To learn more about activation, check Activate clients running Windows 10.

Local Host Cache Reintroduction– Long Awaited Feature

Local Host Cache (LHC) & Evolution

Local Host Cache was a core feature of the Independent Management Architecture (IMA) that was introduced with Citrix Metaframe XP 1.0 in 2001, and was still used until Citrix XenApp 6.5 and now reintroduced in XenApp/Desktop 7.12

Technically, the LHC is a simple Access database where it stores a subset of the data store in each Presentation (XenApp) server. The IMA service running on each Presentation(XenApp) Server downloads the information for every 30 mins or whenever a configuration change is made in farm.

LHC primary functions are permits a server to function in the absence of a connection to the data store & improves performance by caching information of applications.

LHC contain the information of servers, published applications, Domain & Licensing. LHC evolved a lot over the years and allowed SQL downtimes for an indefinite period in its last release with XenApp 6.5.

If the data store is unreachable, the LHC contains enough information about the farm to allow normal operations for an indefinite period, if necessary. However, no new static information can be published, or added to the farm, until the farm data store is reachable and operational again.

The disappearance of LHC

With the release of the awful version 7.0 of XenApp in 2013 and the move to XenDesktop FlexCast Management Architecture (FMA), Citrix decided to remove the Local Host Cache feature–and many others–without offering any other alternative. To be fair, Citrix converged XenApp into XenDesktop, which was already using the FMA design since the version 5 and without Local Cache Host equivalent.  This decision immediately made the SQL infrastructure a critical piece of any XenApp implementation. Any downtime on the SQL infrastructure would immediately cause a downtime for new sessions on the XenApp infrastructure as well. It could also have some side effects with the old Citrix Web Interface.

Citrix recommends having a highly available SQL infrastructure to host XenApp and XenDesktop databases. While you can successfully implement HA for your SQL infrastructure, it does not necessarily mean that you will avoid downtimes, as many components are to be considered.

The pseudo rebirth of LHC with Connection Leasing (CL)

Facing a storm of complaints, Citrix also started–finally!–to listen to its customers and released XenDesktop 7.6 in Sept 2014 with the Connection Leasing (CL) feature enabled by default.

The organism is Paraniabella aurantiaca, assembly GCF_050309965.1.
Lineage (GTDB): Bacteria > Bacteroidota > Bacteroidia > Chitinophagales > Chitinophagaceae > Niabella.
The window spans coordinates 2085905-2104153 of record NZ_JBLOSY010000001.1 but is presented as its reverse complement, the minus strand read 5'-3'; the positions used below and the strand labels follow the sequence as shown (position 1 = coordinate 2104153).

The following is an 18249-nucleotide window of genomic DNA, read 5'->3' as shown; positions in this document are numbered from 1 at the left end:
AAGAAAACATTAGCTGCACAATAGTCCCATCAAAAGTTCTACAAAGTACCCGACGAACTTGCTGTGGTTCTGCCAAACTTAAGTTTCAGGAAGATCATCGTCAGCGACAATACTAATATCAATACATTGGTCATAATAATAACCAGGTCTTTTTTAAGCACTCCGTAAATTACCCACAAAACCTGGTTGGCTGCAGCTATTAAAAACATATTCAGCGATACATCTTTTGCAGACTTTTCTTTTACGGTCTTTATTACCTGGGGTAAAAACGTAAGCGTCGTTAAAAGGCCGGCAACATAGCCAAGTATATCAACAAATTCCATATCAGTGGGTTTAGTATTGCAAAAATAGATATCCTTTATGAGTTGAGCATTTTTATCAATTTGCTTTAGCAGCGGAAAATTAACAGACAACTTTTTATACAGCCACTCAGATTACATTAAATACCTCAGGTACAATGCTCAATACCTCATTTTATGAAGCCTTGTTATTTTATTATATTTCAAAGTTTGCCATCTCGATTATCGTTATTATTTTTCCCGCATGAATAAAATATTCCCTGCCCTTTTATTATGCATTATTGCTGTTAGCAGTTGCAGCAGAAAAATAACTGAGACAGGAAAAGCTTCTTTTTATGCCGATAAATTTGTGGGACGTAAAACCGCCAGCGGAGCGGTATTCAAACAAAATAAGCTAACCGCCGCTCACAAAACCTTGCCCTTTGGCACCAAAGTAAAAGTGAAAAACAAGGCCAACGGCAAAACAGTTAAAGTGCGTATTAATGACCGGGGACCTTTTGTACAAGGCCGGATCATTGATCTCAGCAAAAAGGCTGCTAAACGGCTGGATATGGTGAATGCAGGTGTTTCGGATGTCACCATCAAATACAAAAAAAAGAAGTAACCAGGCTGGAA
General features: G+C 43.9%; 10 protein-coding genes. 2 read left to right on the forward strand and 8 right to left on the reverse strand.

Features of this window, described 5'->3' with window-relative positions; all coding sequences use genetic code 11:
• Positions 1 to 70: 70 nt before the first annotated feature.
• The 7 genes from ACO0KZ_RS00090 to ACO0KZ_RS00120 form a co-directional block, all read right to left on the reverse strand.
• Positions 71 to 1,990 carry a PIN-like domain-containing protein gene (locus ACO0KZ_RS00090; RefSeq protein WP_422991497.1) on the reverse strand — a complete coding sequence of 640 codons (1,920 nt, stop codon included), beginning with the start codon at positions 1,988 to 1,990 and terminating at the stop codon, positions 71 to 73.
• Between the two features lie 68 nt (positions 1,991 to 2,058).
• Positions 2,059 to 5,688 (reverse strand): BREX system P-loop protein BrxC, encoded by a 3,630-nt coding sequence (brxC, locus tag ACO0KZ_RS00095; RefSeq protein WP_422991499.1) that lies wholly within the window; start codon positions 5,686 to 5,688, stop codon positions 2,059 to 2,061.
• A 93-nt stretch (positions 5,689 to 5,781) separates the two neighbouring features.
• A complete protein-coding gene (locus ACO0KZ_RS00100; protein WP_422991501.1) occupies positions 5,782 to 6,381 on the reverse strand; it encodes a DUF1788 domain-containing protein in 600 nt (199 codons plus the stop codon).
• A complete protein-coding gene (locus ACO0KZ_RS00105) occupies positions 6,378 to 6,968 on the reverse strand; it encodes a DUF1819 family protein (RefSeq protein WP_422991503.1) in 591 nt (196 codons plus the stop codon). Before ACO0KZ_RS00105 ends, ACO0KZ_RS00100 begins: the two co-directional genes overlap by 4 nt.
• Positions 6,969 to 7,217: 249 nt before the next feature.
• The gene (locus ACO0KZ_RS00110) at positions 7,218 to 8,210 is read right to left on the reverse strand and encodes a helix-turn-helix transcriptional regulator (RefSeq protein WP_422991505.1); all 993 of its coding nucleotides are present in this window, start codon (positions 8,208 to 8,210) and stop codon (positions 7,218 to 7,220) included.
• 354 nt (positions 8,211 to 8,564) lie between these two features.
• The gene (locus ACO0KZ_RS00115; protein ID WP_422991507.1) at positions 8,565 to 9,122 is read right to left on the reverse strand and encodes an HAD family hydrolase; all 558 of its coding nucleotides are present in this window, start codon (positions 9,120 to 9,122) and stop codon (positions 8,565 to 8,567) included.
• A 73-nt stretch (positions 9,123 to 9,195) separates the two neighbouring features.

Unfortunately, CL was not full replacement of LHC and it is alternative option provided in placement of LHC, limited to frequently used and assigned applications/desktops (up to 2 weeks by default). For users not using Citrix frequently or using pooled desktops, CL is completely useless and did not resolve anything. There are also many limitations: load management, workspace control, power actions are not supported.

The reintroduction of LHC

Citrix came up with a milestone achievement with its new idea as part of the XenDesktop 7.12 release in Dec 2016. This time, they claimed to bring back all the Local Host Cache (LHC) features from XenApp 6.5, even adding few improvements to make it more reliable. LHC feature is offered for Cloud and On Premises implementations along Connection Leasing in 7.12, but is considered the primary mechanism to allow connection-brokering operations when database connectivity to the site database is disrupted. Surprisingly, Local Host Cache feature is disabled by default. Let us expect Citrix to enable that feature by default in the next version.

When installing XenDesktop 7.12 and up, a SQL Express instance(Local DB) will be installed locally on each Delivery Controller to store the Local Host Cache. Config Synchronizer Service (CSS) takes care of the synchronization between the remote database and the Local Host Cache (Local DB). The Secondary Brokering Service (Citrix High Availability Service) takes over from the Principal Broker when an outage is detected and does all registration and brokering operations.

There are many limitations to consider with this version of LHC

  • Local DB, which is a runtime version of SQL Server with a specific licensing that limits the usage of four cores.
  • No support for Pooled desktops, which is a huge downside.
  • No change can be made to the farm (assignments, publications, power actions, etc.), you cannot even open the consoles (Director & Studio) and PowerShell
  • No control over the LHC election process and only a single Delivery Controller will take care of all VDA registrations and broker sessions for the whole zone during an outage which limits  5,000 VDAs per zone (not enforced)